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Self-Care for Caregivers

Lauren DeWitt, LCSW, OSW-C

October 13, 2020

Caregivers are an essential and valuable part of the Care Team at Ackerman Cancer Center. We recognize the importance of involving caregivers at every step to ensure you have the knowledge and support you need. 

Caregivers take on many new roles. Caregivers may act as a nursing assistant, counselor, homemaker, and advocate. You may feel overwhelmed and unsure when taking on these responsibilities. There can be a strain on both the caregiver and loved one when there is a change in relationship roles, whether it be spouses, parent/child, or friend/patient. Remember, it takes time and communication to adjust to these new roles and set new expectations for each other. 

While caregiving can be a rewarding experience, it can also make you feel drained, physically and emotionally. It is important to look after yourself when acting as a caregiver. Make sure to acknowledge your own health, stressors in your life, and emotional needs. Helping yourself is an essential part of being an effective caregiver. Self-care is a great way to help you stay strong and resilient. Here are some suggestions on how you can participate in self-care:

  • Take a break and do something to distract yourself. Reading, taking walks, creating artwork, and meditating are great ways to do this. 
  • Take care of your own health by seeing your physicians and acting on physical needs you may have. Eat healthy food and get rest.
  • Start a journal. Journaling provides an outlet to express your thoughts and feelings. It can also help you reflect on your caregiving experience.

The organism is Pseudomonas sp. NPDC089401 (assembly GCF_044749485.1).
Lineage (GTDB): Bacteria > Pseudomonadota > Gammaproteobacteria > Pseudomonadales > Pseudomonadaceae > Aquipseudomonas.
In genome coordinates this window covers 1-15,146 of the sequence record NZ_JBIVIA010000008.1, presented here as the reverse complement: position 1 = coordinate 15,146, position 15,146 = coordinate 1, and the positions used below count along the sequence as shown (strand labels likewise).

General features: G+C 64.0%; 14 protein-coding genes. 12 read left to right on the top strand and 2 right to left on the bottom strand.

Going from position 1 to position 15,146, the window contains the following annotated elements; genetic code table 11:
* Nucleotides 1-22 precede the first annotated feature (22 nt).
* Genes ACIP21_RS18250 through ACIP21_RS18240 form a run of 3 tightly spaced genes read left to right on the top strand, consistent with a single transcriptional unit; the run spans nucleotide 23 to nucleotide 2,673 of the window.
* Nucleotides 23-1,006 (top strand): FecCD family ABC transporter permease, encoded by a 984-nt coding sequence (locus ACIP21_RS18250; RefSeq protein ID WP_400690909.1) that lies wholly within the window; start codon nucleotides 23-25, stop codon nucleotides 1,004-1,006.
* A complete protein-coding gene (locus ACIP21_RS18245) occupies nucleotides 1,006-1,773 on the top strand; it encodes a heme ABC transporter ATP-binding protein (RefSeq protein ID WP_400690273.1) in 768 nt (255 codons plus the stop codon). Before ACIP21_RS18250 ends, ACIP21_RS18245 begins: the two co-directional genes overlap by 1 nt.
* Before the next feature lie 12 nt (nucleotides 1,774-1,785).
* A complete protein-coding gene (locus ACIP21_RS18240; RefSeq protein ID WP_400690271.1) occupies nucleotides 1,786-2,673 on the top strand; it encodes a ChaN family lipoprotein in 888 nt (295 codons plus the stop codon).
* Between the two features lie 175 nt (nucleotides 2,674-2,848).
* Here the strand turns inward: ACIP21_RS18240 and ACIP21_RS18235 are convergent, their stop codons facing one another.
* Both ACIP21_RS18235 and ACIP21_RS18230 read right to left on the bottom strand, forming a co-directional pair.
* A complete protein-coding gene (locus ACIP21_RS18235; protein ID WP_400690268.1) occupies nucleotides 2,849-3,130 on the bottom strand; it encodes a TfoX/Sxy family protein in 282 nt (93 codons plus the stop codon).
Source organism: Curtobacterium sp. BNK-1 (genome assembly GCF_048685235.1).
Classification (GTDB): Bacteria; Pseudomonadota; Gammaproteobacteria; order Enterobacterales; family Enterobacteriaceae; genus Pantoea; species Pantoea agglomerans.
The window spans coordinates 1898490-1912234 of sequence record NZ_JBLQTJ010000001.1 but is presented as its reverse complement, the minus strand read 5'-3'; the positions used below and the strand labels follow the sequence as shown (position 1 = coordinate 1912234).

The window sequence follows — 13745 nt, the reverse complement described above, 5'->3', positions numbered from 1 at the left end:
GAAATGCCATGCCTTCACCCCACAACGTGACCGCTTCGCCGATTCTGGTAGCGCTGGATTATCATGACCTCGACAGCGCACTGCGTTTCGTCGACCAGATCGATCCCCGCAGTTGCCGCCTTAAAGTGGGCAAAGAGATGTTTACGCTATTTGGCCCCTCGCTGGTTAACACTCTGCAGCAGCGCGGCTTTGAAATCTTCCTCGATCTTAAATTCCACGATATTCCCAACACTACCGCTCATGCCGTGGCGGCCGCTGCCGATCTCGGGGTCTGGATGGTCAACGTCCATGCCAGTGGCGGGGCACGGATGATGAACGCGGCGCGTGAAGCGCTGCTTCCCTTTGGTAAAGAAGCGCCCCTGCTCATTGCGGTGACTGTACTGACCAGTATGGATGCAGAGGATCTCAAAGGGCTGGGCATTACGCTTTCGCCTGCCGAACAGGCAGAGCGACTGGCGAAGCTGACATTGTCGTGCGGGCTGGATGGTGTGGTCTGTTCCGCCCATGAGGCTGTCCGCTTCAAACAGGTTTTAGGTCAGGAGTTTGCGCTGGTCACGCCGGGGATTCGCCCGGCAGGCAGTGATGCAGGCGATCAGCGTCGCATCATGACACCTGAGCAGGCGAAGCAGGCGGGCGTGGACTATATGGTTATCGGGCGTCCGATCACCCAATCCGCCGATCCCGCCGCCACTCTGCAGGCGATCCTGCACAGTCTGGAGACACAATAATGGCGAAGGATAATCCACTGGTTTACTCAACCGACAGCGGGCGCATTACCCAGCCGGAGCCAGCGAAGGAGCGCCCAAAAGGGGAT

• Keep in touch with friends and family! Go to lunch with a friend or have a family member come over for coffee. Remember, you need a support system as well.
  • Start an exercise routine. Endorphins!
  • Join a support group. Talking to other caregivers who are going through similar experiences can help you process your feelings and remind you that you are not alone. 
  • Speak to a therapist. If support groups are not your thing, seeing someone one-on-one can help you manage your thoughts and assist you when you feel overwhelmed. There are now options for in-person and virtual therapy, so you can find a fit that works for your schedule. 
  • Stay organized. Keeping notes and copies of your loved one’s medical records can help you feel more knowledgeable. You can turn back to them when you can’t remember what their physician said about a specific side effect or want clarification on something.  
  •  Learn about resources. There are many programs and organizations that can provide assistance, such as home healthcare groups, your local Eldercare chapter, the Family Caregiver Alliance, and financial resources. Speak to your oncology social worker to learn more. 
  • Ask for and accept help. Asking for help can be very difficult for many caregivers, but don’t feel that you have to do this alone. Try thinking of how you would assist a friend going through a similar situation and make a list of things that would be helpful. Be specific about what help you need, such as grocery shopping, cleaning, or staying with your loved one so you can take a break. 
  • Go easy on yourself. You may want to blame yourself if you can’t do something, but it is important to let go of any guilt and instead think of ways to do it differently next time. Remember, we all have limitations, and acknowledging them can help you grow as a caregiver.
  • Spend time with your loved one where cancer is not the focus. Cancer and caregiving can create a strain in your relationship. It is essential to do things you enjoy together. Go to a movie or go on a date to your favorite restaurant. Focus on closeness with your loved one. Spend time laughing and enjoying each other’s company. 

Ackerman Cancer Center’s team of oncology social workers are available to assist all patients and their caregivers. If you have any questions or would like help connecting to resources, please give us a call at 904-880-5522.

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